benefits of winter running…
Snow run tip 1: Track your run in minutes, not miles. You will be slower, but you’re still getting a great workout!
Running burns through 270 to 500-plus calories per half-hour session (your personal results will vary based on your body weight, pace and environmental conditions)
Whether you run in the warm or cold doesn’t make a big difference, winter running may have a slight advantage: “You may have to work a little harder to stay warm.”
Gearing up for winter running means preparing for the cold, as well as slippery conditions.
Think: comfort and versatility. But for best results“You want to start your run almost uncomfortably cool; you’ll be warm within 10 minutes.”
“Everything should be technical or sport natural fibres like merino wool or silk blended with synthetics”
Base layer: “Wear the closest-fitting, thinnest fabric against your skin and add more garments on top based on your tolerance to the cold,”
Layer two: “Fleeces make great insulator layers but don’t block the wind well”, meaning you’ll most likely need a top layer, unless you choose wind-resistant fleece.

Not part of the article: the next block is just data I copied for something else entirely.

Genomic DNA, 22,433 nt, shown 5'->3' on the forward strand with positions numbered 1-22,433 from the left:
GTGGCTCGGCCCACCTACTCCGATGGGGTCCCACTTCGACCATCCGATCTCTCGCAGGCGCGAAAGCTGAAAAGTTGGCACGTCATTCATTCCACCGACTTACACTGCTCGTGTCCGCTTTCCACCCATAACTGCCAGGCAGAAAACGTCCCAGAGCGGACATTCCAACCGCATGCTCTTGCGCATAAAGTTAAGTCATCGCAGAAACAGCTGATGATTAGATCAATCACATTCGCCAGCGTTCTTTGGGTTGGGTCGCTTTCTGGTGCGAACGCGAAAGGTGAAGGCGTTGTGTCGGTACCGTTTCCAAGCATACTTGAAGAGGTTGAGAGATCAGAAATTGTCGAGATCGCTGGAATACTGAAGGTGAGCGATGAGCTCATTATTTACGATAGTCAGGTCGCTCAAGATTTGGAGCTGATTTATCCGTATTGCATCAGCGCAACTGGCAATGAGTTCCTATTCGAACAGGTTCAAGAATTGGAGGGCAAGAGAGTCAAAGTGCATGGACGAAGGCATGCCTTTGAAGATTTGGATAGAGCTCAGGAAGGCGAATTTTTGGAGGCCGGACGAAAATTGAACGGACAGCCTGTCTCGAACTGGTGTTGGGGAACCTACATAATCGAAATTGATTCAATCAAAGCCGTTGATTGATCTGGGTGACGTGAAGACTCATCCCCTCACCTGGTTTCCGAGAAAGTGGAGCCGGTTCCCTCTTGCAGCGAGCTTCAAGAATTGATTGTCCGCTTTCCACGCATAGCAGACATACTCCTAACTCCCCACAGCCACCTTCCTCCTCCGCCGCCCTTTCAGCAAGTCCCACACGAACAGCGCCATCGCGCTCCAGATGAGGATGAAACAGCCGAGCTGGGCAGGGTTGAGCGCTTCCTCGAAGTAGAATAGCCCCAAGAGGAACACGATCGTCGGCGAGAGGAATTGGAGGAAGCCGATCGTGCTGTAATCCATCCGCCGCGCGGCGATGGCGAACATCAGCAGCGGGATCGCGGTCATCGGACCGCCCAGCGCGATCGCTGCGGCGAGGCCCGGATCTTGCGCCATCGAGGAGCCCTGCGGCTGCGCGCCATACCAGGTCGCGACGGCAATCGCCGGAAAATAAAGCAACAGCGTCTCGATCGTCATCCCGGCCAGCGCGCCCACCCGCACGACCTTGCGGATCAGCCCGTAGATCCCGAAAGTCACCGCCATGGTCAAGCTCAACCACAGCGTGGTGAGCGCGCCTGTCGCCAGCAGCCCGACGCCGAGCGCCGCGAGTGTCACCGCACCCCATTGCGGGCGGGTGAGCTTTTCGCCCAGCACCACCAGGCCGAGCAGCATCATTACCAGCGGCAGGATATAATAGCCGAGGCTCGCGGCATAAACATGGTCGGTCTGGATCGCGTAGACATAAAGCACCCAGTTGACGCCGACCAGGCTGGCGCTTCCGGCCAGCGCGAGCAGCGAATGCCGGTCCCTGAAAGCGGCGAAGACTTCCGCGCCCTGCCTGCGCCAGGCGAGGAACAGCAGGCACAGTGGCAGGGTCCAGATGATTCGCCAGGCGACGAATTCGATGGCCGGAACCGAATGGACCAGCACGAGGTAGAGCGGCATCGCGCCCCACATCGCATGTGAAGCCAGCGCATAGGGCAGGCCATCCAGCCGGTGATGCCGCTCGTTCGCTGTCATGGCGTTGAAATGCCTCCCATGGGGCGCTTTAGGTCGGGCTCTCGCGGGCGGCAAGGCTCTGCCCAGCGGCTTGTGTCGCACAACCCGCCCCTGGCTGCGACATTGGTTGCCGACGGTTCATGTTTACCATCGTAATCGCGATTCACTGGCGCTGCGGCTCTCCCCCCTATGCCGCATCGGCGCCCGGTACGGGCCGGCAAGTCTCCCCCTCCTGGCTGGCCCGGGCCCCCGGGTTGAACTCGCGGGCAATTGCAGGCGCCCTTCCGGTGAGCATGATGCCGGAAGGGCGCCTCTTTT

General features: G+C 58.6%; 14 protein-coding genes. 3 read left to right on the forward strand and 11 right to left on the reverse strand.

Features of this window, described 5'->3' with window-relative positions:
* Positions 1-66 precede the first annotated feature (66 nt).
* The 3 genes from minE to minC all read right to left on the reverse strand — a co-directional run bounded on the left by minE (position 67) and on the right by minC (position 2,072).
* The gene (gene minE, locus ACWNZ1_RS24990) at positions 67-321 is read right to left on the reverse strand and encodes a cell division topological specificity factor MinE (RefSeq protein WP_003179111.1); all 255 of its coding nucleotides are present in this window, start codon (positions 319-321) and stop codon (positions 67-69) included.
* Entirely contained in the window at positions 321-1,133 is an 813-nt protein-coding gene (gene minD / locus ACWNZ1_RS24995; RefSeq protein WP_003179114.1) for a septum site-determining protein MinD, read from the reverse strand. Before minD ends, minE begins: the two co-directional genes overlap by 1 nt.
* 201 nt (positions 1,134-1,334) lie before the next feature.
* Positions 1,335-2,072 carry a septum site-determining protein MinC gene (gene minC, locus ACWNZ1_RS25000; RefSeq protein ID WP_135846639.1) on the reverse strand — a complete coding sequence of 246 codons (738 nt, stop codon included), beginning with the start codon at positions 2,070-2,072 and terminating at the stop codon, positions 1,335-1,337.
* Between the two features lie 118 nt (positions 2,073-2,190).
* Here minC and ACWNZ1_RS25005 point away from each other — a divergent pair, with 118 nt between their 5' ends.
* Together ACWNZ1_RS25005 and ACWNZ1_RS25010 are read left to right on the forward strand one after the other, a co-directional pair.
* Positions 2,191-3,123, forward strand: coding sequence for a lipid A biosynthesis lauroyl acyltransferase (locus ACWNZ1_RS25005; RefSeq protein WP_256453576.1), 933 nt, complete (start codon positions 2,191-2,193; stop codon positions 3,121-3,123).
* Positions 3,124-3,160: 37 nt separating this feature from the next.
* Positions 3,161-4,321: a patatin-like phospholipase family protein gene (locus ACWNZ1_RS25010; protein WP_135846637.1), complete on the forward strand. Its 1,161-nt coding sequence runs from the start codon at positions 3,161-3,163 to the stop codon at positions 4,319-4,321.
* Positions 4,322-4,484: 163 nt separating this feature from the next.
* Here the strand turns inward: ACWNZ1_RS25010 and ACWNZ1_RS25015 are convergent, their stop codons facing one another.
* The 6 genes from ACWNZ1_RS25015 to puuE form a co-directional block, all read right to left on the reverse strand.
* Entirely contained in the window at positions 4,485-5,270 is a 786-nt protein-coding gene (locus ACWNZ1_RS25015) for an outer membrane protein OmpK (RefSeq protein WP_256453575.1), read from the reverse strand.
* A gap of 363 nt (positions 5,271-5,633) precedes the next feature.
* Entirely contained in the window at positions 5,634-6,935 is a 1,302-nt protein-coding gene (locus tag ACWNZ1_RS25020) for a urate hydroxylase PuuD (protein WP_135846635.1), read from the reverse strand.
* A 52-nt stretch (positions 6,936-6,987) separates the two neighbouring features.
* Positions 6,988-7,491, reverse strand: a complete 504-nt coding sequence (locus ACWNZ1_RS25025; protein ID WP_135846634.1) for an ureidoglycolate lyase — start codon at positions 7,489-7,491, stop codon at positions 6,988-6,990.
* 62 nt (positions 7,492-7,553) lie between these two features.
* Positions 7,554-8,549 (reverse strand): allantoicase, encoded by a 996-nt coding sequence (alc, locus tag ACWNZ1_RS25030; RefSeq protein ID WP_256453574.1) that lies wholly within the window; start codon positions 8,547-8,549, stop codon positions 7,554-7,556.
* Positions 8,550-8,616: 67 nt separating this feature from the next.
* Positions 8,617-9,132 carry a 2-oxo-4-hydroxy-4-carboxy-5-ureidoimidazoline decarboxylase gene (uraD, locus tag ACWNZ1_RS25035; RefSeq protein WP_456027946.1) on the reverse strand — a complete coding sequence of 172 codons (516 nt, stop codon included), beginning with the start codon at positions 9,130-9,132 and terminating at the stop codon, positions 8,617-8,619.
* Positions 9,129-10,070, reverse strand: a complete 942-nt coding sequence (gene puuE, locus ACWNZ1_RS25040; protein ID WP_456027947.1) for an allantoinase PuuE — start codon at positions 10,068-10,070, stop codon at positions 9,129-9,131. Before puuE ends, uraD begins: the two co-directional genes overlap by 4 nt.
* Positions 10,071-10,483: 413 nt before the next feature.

Layer three: A breathable shell or windbreaker. “Your top layer should block the wind and precipitation”
Want to travel light? “If you want to wear as few layers as possible, consider compression garments for your base layer as these tend to keep you quite warm”
Ultimately, be prepared for trial and error. And log the weather conditions and what you wore. After all, you want to remember the perfect combo as well as what to avoid, when. “Ideally, you don’t want to be sweaty on a winter run, nor chilly for more than the first 10 minutes.
Feel free to use the same shoes year-round: most winter runners do. Or consider all-season or winter runners with water-resistant uppers and deeper treads.
Trail-running shoes are also popular. Finally, some runners use strap-on “grippers” with metal coils or spikes to increase traction in tricky conditions.
Pair your shoes with technical socks designed for winter, so you get maximum warmth without ruining the fit of your shoes with bulky, extra-thick socks.
Don’t forget your hat, gloves/mitts and neck gaiter (not scarf). Again, look for technical fabrics that add warmth without bulk, and that effectively wick away sweat.
winter running safety…
• Give drivers a head’s up. “Wear more reflective clothing so you’re visible to drivers”.
• “Run with a buddy,” If you canThis provides extra motivation as well as safety.
• Finally, be prepared for contingencies: “Carry identification and public-transit fare, and let someone know your route and expected time of return”